NHS0002

Written evidence submitted by The Royal College of Obstetricians and Gynaecologists (RCOG)

About the RCOG

The Royal College of Obstetricians and Gynaecologists (RCOG) is a professional membership organisation made up of over 16,000 members worldwide. We work to improve the health of women, by setting standards for clinical practice, providing doctors with training and lifelong learning, and advocating for women’s health care.

Background

In April 2022, RCOG published its ‘Left for too longreport which looked at the scale and impact of waiting lists for elective gynaecology services. The findings of the report were stark, exposing a specialty which had been disproportionately impacted by a lack of capacity in the NHS long before the start of the COVID-19 pandemic.

The report set out the state of UK gynaecology waiting lists, and highlighted both huge disparities between gynaecology and other specialties in waiting list growth during the pandemic, and significant geographic disparities in waiting lists in the specialty, creating a postcode lottery for gynaecological care.

As part of insight gathering for the report, we surveyed over 800 women who were currently or had recently been on a waiting list for gynaecology services, and then undertook a series of in-depth interviews with individual women who shared their stories with us to understand the true impact of waiting longer for care. Alongside this, we also surveyed 135 RCOG members to understand the challenges from their perspective, followed up by over 25 interviews with consultants and trainees working in gynaecology.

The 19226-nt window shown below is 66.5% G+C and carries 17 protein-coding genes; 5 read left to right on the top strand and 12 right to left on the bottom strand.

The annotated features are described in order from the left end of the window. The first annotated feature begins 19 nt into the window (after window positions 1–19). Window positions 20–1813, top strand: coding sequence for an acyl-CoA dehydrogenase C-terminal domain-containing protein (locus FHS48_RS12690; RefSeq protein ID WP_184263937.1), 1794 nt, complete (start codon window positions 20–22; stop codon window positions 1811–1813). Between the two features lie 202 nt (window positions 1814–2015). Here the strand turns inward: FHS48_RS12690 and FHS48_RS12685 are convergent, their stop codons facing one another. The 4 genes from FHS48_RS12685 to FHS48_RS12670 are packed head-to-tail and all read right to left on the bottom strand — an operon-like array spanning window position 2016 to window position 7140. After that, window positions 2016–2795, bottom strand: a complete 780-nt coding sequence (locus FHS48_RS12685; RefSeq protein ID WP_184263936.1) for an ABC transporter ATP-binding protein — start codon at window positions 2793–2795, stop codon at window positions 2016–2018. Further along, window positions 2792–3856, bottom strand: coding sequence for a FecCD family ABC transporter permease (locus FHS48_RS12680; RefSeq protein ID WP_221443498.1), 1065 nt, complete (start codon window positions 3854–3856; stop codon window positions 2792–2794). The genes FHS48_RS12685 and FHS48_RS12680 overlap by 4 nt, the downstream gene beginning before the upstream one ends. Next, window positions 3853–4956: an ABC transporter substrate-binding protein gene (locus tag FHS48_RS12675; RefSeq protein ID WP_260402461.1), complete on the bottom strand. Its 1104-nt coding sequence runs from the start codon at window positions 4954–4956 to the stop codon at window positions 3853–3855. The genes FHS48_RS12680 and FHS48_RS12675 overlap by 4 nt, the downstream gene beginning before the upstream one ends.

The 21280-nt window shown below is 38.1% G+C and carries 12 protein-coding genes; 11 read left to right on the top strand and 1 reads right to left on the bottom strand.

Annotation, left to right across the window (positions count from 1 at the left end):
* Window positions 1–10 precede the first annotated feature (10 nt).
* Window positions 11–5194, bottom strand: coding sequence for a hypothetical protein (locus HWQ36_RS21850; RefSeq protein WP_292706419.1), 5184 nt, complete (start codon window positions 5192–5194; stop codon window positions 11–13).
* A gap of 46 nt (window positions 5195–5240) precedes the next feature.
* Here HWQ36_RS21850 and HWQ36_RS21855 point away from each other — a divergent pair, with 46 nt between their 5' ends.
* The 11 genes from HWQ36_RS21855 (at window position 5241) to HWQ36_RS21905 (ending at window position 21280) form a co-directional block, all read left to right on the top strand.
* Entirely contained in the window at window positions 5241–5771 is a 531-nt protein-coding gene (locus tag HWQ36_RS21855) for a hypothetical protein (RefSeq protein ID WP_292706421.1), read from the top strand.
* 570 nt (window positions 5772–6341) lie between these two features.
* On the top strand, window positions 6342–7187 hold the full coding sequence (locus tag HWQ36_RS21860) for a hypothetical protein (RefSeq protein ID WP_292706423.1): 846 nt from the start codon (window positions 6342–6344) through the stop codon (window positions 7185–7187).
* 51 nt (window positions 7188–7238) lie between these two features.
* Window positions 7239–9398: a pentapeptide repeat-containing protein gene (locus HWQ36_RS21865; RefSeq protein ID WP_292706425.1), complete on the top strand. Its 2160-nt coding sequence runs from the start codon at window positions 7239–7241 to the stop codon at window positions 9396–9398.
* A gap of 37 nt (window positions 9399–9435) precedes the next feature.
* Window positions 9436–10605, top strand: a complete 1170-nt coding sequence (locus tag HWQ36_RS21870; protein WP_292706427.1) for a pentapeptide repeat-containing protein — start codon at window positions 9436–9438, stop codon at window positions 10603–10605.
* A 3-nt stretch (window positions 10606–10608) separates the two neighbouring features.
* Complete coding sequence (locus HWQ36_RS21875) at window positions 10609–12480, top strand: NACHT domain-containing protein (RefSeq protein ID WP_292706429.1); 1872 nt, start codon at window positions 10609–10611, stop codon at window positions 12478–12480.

Key updated statistics on gynaecology waiting lists in England

As of September 2022:

-          The CCG with the smallest number of people by population size (NHS Frimley) only has 74 people in every 100,000 waiting, whereas the CCG with the highest number of people by population size (NHS Liverpool) has over 2000 people in every 100,000 waiting. This is a 185% difference.

-          The North West continues to have the highest waiting lists by population size, with seven out of 10 of CCGs with the longest waiting lists within the North West region.

The impact of gynaecology waiting lists

Prior to the pandemic, the Public Accounts Committee concluded on NHS waiting times that ‘national health bodies lack curiosity about the impact for patients of longer waits and how often this leads to patient harm’. In our Left for too longreport, RCOG wanted to understand in more detail what the impact was on women and their health of waiting longer for gynaecological care.

Some of the key findings from the report on the impact of waiting longer for care included:

The design of national recovery plans